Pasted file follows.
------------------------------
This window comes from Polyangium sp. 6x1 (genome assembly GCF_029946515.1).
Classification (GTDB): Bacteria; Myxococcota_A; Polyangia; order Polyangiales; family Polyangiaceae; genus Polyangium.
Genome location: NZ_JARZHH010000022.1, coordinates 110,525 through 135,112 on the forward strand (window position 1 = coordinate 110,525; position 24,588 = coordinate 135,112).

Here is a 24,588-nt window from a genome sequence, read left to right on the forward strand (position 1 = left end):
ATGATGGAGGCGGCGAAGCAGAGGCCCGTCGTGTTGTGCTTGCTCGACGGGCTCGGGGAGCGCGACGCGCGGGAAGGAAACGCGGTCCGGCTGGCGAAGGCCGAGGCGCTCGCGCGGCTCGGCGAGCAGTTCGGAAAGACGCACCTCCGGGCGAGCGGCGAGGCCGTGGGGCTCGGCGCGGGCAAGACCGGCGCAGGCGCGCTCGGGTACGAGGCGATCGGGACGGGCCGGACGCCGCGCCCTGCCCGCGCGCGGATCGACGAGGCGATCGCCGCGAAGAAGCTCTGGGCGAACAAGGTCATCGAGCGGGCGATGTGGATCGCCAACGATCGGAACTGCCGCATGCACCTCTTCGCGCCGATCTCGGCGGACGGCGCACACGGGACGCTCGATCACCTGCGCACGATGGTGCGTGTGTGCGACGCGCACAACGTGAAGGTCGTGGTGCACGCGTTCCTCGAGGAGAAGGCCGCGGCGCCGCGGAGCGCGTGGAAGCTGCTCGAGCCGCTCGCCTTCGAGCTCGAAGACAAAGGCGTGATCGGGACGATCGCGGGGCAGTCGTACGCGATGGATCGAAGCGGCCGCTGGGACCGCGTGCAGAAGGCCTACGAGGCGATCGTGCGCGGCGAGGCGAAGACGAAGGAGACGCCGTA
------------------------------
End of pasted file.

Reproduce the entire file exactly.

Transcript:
This window comes from Polyangium sp. 6x1 (genome assembly GCF_029946515.1).
Classification (GTDB): Bacteria; Myxococcota_A; Polyangia; order Polyangiales; family Polyangiaceae; genus Polyangium.
Genome location: NZ_JARZHH010000022.1, coordinates 110,525 through 135,112 on the forward strand (window position 1 = coordinate 110,525; position 24,588 = coordinate 135,112).

Here is a 24,588-nt window from a genome sequence, read left to right on the forward strand (position 1 = left end):
ATGATGGAGGCGGCGAAGCAGAGGCCCGTCGTGTTGTGCTTGCTCGACGGGCTCGGGGAGCGCGACGCGCGGGAAGGAAACGCGGTCCGGCTGGCGAAGGCCGAGGCGCTCGCGCGGCTCGGCGAGCAGTTCGGAAAGACGCACCTCCGGGCGAGCGGCGAGGCCGTGGGGCTCGGCGCGGGCAAGACCGGCGCAGGCGCGCTCGGGTACGAGGCGATCGGGACGGGCCGGACGCCGCGCCCTGCCCGCGCGCGGATCGACGAGGCGATCGCCGCGAAGAAGCTCTGGGCGAACAAGGTCATCGAGCGGGCGATGTGGATCGCCAACGATCGGAACTGCCGCATGCACCTCTTCGCGCCGATCTCGGCGGACGGCGCACACGGGACGCTCGATCACCTGCGCACGATGGTGCGTGTGTGCGACGCGCACAACGTGAAGGTCGTGGTGCACGCGTTCCTCGAGGAGAAGGCCGCGGCGCCGCGGAGCGCGTGGAAGCTGCTCGAGCCGCTCGCCTTCGAGCTCGAAGACAAAGGCGTGATCGGGACGATCGCGGGGCAGTCGTACGCGATGGATCGAAGCGGCCGCTGGGACCGCGTGCAGAAGGCCTACGAGGCGATCGTGCGCGGCGAGGCGAAGACGAAGGAGACGCCGTA